These 11 Smart Doorbells Are Totally Hackable or Risky

  • Researchers tested 11 smart doorbells from eBay and Amazon, and they were all hackable.
  • The products used weak password policies, collected and stored data unencrypted, and contained flaws.
  • If you are to buy a smart product, at least pick one from a reputable vendor who cares about security.

Smart doorbells are supposed to offer an extra layer of security by providing “knowledge” and “connectivity” to their users. Still, like all smart devices, they can also be a security liability. British consumer platform “Which?” has worked together with cybersecurity specialists from the NCC Group to figure out which smart doorbells are vulnerable to hacker attacks, and they’ve found at least 11 that are quite risky.

These were sampled among products with 5-star reviews on eBay and Amazon, with some of them being recommended as “Amazon Choice” items, meaning that they’re selling quite well.

Here is what the NCC Group’s experts found on each of the 11 models they tested:

  • Victure VD300 – Sends unencrypted WiFi name and password to servers based in China.
  • Qihoo 360 D819 – Can be easily detached from the wall and reset with a pen. Also, it keeps recordings stored locally without using any encryption.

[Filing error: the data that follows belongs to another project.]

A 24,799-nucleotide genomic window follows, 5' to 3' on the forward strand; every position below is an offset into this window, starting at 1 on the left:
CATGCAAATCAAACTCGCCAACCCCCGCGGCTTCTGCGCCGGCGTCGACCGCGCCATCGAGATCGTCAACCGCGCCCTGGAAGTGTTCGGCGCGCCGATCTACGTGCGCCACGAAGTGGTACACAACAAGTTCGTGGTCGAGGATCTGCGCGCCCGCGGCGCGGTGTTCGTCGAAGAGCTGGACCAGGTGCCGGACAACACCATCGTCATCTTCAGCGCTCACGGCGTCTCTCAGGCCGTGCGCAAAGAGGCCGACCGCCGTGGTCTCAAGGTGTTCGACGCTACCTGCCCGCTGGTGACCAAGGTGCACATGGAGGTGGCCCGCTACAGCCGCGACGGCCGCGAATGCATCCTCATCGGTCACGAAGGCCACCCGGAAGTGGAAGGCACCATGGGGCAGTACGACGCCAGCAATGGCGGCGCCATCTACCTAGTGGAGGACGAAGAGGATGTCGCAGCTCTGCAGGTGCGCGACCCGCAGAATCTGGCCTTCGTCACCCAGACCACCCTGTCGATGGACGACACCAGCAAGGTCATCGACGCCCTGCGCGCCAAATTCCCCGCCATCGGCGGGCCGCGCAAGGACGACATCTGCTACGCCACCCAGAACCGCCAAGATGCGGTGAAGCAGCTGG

• Ctronics CT-WDB02 – Contains a vulnerability that allows hackers to steal network credentials and access other devices connected to the same network.
  • Unbranded V5 Ring clones – Contain flaws that enable hackers to revert it to a ‘pairing’ stage and take full control of the device.
  • Unbranded smart doorbells – Various models that were confirmed to be vulnerable to KRACK attacks (key reinstallation).

If you’re planning to buy a smart doorbell this week, you should pay attention to some details that go beyond the Amazon review scores. Sure, some products may seem like a great value for their performance and features, but most user reviews don’t take the crucial aspect of security into account.

Here are the five points to focus on:

  1. Buy a product from a reputable and trustworthy brand and make sure that it’s genuine.
  2. Search the web for reviews of the product and dive deeper into the offered security features.
  3. Once you get the device in your hands, change the default password it came with.
  4. Set up two-factor authentication and prefer authentication apps instead of SMS codes.
  5. Apply software updates as soon as they become available from the vendor, both on the app and the device’s firmware.

As for eBay and Amazon, where the NCC researchers sourced the products from, both marketplaces denied that the listed cameras violate their safety standards, and so they see no reason to remove them. However, they promised to contact the sellers and address the concerns that arose from the ‘Which?’ report.



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